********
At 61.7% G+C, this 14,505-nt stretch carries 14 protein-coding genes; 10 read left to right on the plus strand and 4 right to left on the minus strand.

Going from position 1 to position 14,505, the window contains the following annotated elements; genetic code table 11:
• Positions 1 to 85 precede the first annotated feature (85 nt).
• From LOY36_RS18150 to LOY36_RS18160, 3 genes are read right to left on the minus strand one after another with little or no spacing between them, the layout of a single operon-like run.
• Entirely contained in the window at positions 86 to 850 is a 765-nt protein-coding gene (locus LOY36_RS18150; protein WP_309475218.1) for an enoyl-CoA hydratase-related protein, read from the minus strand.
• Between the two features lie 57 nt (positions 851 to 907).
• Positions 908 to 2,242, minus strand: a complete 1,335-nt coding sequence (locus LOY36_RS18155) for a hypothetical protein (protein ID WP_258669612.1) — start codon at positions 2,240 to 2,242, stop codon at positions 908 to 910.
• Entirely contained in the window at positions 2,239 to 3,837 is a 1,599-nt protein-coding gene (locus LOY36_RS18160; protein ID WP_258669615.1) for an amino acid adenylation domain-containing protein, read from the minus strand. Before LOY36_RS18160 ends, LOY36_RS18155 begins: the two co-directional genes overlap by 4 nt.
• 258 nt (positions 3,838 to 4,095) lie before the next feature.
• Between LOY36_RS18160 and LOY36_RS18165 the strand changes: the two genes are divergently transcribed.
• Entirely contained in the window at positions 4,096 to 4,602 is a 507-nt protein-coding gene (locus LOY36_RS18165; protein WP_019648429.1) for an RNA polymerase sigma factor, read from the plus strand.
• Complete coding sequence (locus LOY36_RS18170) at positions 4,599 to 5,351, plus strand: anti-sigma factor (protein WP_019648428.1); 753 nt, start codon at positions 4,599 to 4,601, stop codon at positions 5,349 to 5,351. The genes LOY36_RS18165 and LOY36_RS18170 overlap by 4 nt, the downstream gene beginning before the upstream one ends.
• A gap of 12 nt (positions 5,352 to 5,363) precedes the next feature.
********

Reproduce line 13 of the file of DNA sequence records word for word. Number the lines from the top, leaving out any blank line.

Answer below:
• A gap of 12 nt (positions 5,352 to 5,363) precedes the next feature.